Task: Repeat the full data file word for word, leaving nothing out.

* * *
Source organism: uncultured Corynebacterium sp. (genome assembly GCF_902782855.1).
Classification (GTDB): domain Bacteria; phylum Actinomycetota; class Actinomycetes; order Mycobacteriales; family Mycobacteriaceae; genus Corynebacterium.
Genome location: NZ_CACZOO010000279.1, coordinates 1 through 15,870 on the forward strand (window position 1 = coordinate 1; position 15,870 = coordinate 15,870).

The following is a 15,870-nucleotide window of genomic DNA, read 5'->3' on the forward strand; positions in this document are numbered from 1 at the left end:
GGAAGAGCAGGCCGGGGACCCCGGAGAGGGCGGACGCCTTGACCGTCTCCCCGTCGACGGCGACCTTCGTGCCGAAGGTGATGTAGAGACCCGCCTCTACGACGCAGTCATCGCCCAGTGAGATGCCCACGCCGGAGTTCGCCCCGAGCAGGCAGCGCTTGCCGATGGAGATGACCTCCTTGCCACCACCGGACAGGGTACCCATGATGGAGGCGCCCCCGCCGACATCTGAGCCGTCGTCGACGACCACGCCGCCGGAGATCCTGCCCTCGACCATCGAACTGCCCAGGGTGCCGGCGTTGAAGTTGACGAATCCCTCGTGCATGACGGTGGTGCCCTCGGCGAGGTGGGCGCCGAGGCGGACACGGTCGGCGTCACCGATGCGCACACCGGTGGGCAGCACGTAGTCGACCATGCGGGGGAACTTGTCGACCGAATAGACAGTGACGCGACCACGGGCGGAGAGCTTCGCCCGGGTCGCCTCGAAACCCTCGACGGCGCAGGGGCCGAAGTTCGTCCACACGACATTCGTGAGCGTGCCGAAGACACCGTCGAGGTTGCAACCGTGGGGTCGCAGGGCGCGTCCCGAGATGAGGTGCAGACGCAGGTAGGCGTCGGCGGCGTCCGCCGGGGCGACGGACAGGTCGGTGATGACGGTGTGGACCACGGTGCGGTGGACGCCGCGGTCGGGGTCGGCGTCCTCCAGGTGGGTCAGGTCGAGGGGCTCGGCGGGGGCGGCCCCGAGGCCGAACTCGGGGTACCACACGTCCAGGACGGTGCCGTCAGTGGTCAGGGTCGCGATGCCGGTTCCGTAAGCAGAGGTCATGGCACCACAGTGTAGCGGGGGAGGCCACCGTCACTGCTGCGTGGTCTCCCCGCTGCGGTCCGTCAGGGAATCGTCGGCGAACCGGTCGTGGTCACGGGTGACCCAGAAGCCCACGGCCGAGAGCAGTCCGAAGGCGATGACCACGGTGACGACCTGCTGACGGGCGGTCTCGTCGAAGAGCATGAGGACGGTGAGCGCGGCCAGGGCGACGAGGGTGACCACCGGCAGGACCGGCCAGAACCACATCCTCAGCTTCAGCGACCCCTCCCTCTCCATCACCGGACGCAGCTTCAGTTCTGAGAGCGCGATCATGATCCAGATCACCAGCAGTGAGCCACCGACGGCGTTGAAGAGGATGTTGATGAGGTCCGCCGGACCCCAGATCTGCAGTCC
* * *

Source organism: uncultured Corynebacterium sp. (genome assembly GCF_902782855.1).
Classification (GTDB): domain Bacteria; phylum Actinomycetota; class Actinomycetes; order Mycobacteriales; family Mycobacteriaceae; genus Corynebacterium.
Genome location: NZ_CACZOO010000279.1, coordinates 1 through 15,870 on the forward strand (window position 1 = coordinate 1; position 15,870 = coordinate 15,870).

The following is a 15,870-nucleotide window of genomic DNA, read 5'->3' on the forward strand; positions in this document are numbered from 1 at the left end:
GGAAGAGCAGGCCGGGGACCCCGGAGAGGGCGGACGCCTTGACCGTCTCCCCGTCGACGGCGACCTTCGTGCCGAAGGTGATGTAGAGACCCGCCTCTACGACGCAGTCATCGCCCAGTGAGATGCCCACGCCGGAGTTCGCCCCGAGCAGGCAGCGCTTGCCGATGGAGATGACCTCCTTGCCACCACCGGACAGGGTACCCATGATGGAGGCGCCCCCGCCGACATCTGAGCCGTCGTCGACGACCACGCCGCCGGAGATCCTGCCCTCGACCATCGAACTGCCCAGGGTGCCGGCGTTGAAGTTGACGAATCCCTCGTGCATGACGGTGGTGCCCTCGGCGAGGTGGGCGCCGAGGCGGACACGGTCGGCGTCACCGATGCGCACACCGGTGGGCAGCACGTAGTCGACCATGCGGGGGAACTTGTCGACCGAATAGACAGTGACGCGACCACGGGCGGAGAGCTTCGCCCGGGTCGCCTCGAAACCCTCGACGGCGCAGGGGCCGAAGTTCGTCCACACGACATTCGTGAGCGTGCCGAAGACACCGTCGAGGTTGCAACCGTGGGGTCGCAGGGCGCGTCCCGAGATGAGGTGCAGACGCAGGTAGGCGTCGGCGGCGTCCGCCGGGGCGACGGACAGGTCGGTGATGACGGTGTGGACCACGGTGCGGTGGACGCCGCGGTCGGGGTCGGCGTCCTCCAGGTGGGTCAGGTCGAGGGGCTCGGCGGGGGCGGCCCCGAGGCCGAACTCGGGGTACCACACGTCCAGGACGGTGCCGTCAGTGGTCAGGGTCGCGATGCCGGTTCCGTAAGCAGAGGTCATGGCACCACAGTGTAGCGGGGGAGGCCACCGTCACTGCTGCGTGGTCTCCCCGCTGCGGTCCGTCAGGGAATCGTCGGCGAACCGGTCGTGGTCACGGGTGACCCAGAAGCCCACGGCCGAGAGCAGTCCGAAGGCGATGACCACGGTGACGACCTGCTGACGGGCGGTCTCGTCGAAGAGCATGAGGACGGTGAGCGCGGCCAGGGCGACGAGGGTGACCACCGGCAGGACCGGCCAGAACCACATCCTCAGCTTCAGCGACCCCTCCCTCTCCATCACCGGACGCAGCTTCAGTTCTGAGAGCGCGATCATGATCCAGATCACCAGCAGTGAGCCACCGACGGCGTTGAAGAGGATGTTGATGAGGTCCGCCGGACCCCAGATCTGCAGTCC